There are all kinds of celebrities out there, and the public generally expects them to be good at what they do: that skill that makes them famous. We want actors and actresses to entertain us, comedians to make us laugh, athletes to play hard, etc.
But for several years now, celebrities seem to be using their fame to lecture the masses about politics. Of course, everyone has political beliefs, but that’s not why we go to the movies or watch sports. Lately, celebrities are becoming inseparable from politics, lending their star power to candidates on the campaign trail or in support of a policy they’re advocating on behalf a politician in office.
It wasn’t always like this, but lately it seems impossible to find a celebrity who understands their role is not to lecture us about politics. Sadly, several celebrities who famously stayed out of the fray have since jumped all in. While this hasn’t exactly destroyed their careers, it has damaged their brands, particularly for the following celebrities.
Who can forget the way Oprah dominated the 80s and 90s with her daytime talk show, The Oprah Winfrey Show? The program started in 1986 and ran for 25 seasons. The show established Oprah as the queen of daytime television and greatly influenced pop culture. Her book club was a prime example of the power of her brand, as she could recommend a book and get millions to buy it, sending it to the top of the bestseller lists.
Through most of her career, she avoided being overtly political. But all that changed when, in 2007, she endorsed Barack Obama and joined him on the campaign trail — prompting backlash from many of her fans. Her popularity plummeted as a result.
Jim Gaffigan is a funny guy, and I’ve watched a couple of his comedy specials in the past. He managed to be funny with family-friendly comedy that didn’t have you sending your kids out of the room. He was silent on politics, too. This image worked well for him. You could listen to his comedy and not be overwhelmed with foul language or think he hated you because of how you vote.
And then, in the summer of 2020, the “clean Catholic comedian” went on a profanity-laced rant on Twitter against Donald Trump. I honestly wouldn’t have cared if he came out a Democrat, but he decided to go down the path of a left-wing lunatic. Since then, he’s seemingly been overcome with radical wokeness — a complete betrayal of his brand. I know I’m not alone in feeling that I’ll never look at Gaffigan the same way again.
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Lindell may not be a typical celebrity, but everyone saw his MyPillow commercials, and you probably saw his products on sale at various retailers like Bed, Bath, and Beyond or Walmart. He has a very confident and spirited presence, and the company he built gave him tremendous success. Lindell endorsed Trump in 2016, and while that didn’t seem to hurt him significantly at the time, he probably took things too far by actively promoting allegations of election fraud in the 2020 election. While I agree that there was substantial election fraud and that it likely altered the outcome of the 2020 election, Lindell effectively jumped the shark when he said last summer that Trump would be back in the White House by August.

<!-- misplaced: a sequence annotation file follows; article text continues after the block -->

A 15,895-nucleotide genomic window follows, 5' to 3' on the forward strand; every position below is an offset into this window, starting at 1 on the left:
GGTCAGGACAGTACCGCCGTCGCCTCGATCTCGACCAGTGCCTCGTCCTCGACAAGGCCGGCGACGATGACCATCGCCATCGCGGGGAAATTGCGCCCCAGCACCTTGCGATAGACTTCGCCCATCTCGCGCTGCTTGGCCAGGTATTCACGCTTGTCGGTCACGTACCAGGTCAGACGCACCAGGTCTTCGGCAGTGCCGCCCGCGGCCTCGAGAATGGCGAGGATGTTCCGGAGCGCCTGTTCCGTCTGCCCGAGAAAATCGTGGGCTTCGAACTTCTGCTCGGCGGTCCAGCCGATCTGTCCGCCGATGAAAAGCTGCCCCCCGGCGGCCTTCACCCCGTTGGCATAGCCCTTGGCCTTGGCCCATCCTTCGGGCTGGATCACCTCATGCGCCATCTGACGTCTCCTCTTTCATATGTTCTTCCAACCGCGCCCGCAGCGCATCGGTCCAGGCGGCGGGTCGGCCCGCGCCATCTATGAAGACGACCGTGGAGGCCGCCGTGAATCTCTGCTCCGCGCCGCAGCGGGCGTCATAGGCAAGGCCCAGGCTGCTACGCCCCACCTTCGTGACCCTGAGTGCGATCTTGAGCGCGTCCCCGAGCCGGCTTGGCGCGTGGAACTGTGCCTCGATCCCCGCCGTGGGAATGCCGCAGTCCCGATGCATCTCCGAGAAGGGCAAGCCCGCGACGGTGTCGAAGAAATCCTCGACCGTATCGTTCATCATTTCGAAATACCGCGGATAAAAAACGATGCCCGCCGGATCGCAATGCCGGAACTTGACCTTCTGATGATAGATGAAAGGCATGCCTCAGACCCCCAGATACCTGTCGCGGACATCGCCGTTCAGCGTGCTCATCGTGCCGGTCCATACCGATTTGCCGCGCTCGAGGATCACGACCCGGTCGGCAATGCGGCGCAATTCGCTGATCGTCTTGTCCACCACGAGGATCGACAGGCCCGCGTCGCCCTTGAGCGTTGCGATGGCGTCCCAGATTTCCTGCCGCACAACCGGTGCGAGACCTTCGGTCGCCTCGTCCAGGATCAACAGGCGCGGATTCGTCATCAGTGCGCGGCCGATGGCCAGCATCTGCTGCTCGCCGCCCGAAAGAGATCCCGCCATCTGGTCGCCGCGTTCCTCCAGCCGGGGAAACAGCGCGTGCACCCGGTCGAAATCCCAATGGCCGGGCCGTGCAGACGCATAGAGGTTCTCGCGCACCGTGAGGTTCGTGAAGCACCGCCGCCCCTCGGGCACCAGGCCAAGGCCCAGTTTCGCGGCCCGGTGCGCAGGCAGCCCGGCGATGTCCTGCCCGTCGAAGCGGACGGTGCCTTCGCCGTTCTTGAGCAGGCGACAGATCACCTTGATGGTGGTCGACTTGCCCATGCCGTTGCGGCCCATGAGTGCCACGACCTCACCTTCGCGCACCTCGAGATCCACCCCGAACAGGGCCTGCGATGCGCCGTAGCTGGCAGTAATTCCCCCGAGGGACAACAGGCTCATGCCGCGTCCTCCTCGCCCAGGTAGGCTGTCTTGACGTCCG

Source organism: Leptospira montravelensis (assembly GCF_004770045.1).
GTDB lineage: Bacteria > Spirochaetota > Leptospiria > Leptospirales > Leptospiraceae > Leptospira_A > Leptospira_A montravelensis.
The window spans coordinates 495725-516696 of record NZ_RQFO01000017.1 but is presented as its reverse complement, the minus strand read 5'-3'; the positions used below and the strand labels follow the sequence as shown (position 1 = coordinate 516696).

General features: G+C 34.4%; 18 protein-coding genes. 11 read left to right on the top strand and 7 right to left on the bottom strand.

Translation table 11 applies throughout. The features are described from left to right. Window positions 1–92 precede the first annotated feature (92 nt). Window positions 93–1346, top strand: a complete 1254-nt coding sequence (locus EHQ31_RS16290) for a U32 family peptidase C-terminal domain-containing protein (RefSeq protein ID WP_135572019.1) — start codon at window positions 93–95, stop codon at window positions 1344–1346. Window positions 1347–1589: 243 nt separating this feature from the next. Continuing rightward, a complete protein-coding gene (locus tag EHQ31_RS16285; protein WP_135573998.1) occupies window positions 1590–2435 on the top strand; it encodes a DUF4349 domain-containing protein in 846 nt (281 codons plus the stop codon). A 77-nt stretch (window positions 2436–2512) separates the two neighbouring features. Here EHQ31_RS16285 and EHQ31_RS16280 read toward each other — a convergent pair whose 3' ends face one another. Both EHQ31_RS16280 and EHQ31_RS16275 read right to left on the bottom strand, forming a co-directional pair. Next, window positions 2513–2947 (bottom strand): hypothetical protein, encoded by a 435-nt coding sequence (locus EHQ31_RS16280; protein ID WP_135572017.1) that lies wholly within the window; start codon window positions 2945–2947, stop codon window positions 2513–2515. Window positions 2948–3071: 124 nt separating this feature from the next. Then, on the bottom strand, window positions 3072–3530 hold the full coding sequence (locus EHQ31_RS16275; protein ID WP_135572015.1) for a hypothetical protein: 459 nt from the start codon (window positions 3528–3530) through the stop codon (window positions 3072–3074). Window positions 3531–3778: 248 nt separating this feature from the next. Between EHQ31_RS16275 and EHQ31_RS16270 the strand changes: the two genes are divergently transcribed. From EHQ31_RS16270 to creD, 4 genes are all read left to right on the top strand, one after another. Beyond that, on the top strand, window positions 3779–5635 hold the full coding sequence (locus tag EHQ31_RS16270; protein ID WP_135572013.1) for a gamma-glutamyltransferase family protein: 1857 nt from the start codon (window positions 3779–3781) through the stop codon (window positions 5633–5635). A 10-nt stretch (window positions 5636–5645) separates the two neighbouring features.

Lindell also claimed to have all sorts of evidence of foreign hacking and fraud. Where did he get his evidence? Beats me. What was his evidence? Beats me. One thing is for sure: a pillow salesman is not the best messenger for presenting this information — especially after going off the rails talking about Trump being magically reinstated as president, despite there being no constitutional process for such a thing to occur. Lindell’s activism came at a high cost. Many retailers stopped carrying his products. His endorsement of Trump wasn’t quite enough for him to be canceled, but getting into the 2020 election controversy was too much for many.
For the longest time, Taylor Swift smartly avoided making any political statement. Swift come from the generally more conservative country music industry, and fans widely speculated that she was a Republican for years. Maybe she was at one point, who knows? She didn’t talk about it. Even after she transitioned to pop, there was rampant speculation about her politics. After Trump was elected, she received a lot of pressure to publicly denounce Trump, yet still, she kept mum about her politics. But everything changed in 2018 when she took to Instagram to make two political endorsements ahead of the midterm elections. She didn’t merely endorse two Democrats; she went all-in with crazy wackjob liberal rhetoric.
Let’s face it, everyone loved Trump before he got into politics. Trump was a pop culture icon in the 80s and 90s and did incredibly well with The Apprentice and The Celebrity Apprentice. No matter how much you may love him now, you can’t deny that he damaged his brand by getting into politics. People who once loved him and sought him and his money out suddenly decided he was a racist. Perhaps there is no better evidence of the damage done to his brand than the fact that his net worth dropped by one third during his presidency. Trump doesn’t seem to care, though, and we should all be grateful for what he accomplished in office. But as far as his business is concerned, it’s a true warning about how getting into politics can damage your brand.